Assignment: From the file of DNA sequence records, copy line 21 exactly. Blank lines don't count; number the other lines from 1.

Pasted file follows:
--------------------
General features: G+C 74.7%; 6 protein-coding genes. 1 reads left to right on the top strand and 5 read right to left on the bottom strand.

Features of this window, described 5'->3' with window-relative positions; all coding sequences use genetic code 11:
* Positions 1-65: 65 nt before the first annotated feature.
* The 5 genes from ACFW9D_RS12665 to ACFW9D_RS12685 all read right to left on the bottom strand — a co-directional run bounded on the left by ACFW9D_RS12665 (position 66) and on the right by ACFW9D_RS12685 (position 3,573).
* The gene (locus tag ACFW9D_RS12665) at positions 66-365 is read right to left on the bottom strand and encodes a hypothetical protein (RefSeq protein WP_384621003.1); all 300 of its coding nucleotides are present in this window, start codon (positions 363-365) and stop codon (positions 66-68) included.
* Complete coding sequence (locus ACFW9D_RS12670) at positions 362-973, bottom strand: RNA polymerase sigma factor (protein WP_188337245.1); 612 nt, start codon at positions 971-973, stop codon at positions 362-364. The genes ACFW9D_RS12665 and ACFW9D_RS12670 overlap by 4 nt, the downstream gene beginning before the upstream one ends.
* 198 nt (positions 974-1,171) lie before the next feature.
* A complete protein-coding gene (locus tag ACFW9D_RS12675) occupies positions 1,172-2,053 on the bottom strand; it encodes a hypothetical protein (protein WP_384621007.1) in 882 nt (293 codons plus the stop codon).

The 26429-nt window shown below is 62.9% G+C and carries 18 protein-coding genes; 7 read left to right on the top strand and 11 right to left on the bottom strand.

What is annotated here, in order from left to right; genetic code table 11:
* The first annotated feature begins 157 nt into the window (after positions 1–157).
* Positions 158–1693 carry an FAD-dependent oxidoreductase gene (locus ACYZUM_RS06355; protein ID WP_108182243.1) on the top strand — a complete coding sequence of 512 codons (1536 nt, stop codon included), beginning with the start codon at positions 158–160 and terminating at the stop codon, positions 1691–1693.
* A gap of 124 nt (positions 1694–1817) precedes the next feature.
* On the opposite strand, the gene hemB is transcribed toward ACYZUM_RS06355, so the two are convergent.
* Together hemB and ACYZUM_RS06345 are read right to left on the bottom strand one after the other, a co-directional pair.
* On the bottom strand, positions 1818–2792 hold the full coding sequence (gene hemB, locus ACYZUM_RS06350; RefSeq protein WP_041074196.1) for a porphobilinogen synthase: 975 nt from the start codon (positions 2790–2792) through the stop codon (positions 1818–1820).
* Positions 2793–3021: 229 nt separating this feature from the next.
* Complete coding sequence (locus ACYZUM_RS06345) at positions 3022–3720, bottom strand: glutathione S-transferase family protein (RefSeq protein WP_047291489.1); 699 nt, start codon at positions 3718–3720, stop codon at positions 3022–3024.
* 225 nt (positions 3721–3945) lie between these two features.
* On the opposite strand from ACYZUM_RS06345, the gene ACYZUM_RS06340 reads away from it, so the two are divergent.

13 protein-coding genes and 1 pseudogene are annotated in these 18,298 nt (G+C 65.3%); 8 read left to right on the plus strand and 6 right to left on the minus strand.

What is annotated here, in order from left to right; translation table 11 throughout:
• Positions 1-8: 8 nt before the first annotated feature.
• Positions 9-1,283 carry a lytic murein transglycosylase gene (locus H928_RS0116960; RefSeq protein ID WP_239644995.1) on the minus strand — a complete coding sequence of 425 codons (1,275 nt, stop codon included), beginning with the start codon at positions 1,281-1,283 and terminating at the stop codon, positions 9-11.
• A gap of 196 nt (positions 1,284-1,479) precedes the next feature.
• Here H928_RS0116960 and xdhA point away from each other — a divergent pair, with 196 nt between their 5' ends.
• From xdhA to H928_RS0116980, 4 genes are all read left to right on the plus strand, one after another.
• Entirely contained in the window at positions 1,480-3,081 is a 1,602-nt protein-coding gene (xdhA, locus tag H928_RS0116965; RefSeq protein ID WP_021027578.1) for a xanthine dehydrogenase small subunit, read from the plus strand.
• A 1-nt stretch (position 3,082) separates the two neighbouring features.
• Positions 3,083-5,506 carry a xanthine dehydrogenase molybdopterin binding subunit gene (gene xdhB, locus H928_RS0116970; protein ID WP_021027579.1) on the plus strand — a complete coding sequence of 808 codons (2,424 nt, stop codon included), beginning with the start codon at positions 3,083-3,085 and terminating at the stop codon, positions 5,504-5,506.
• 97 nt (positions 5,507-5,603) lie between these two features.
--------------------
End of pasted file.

13 protein-coding genes and 1 pseudogene are annotated in these 18,298 nt (G+C 65.3%); 8 read left to right on the plus strand and 6 right to left on the minus strand.